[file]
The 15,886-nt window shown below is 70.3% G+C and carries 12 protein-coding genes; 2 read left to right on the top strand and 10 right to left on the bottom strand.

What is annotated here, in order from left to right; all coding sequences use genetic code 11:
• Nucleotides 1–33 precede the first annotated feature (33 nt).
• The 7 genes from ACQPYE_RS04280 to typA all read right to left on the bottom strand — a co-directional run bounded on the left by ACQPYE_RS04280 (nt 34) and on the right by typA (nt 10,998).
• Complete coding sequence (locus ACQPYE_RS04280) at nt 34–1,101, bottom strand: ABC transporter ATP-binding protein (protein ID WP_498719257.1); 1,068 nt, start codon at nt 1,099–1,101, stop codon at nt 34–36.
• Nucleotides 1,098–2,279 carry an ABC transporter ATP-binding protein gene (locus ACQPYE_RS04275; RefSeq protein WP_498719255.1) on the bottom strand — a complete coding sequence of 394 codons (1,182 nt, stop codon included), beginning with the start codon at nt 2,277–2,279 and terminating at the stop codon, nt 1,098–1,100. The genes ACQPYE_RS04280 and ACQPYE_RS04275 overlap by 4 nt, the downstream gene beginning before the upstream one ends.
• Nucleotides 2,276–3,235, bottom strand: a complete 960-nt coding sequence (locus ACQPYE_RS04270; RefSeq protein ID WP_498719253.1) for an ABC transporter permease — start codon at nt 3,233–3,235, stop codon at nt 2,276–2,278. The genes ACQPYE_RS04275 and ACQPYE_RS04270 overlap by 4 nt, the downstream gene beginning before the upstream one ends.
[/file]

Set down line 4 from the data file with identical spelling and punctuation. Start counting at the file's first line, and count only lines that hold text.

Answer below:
• The 7 genes from ACQPYE_RS04280 to typA all read right to left on the bottom strand — a co-directional run bounded on the left by ACQPYE_RS04280 (nt 34) and on the right by typA (nt 10,998).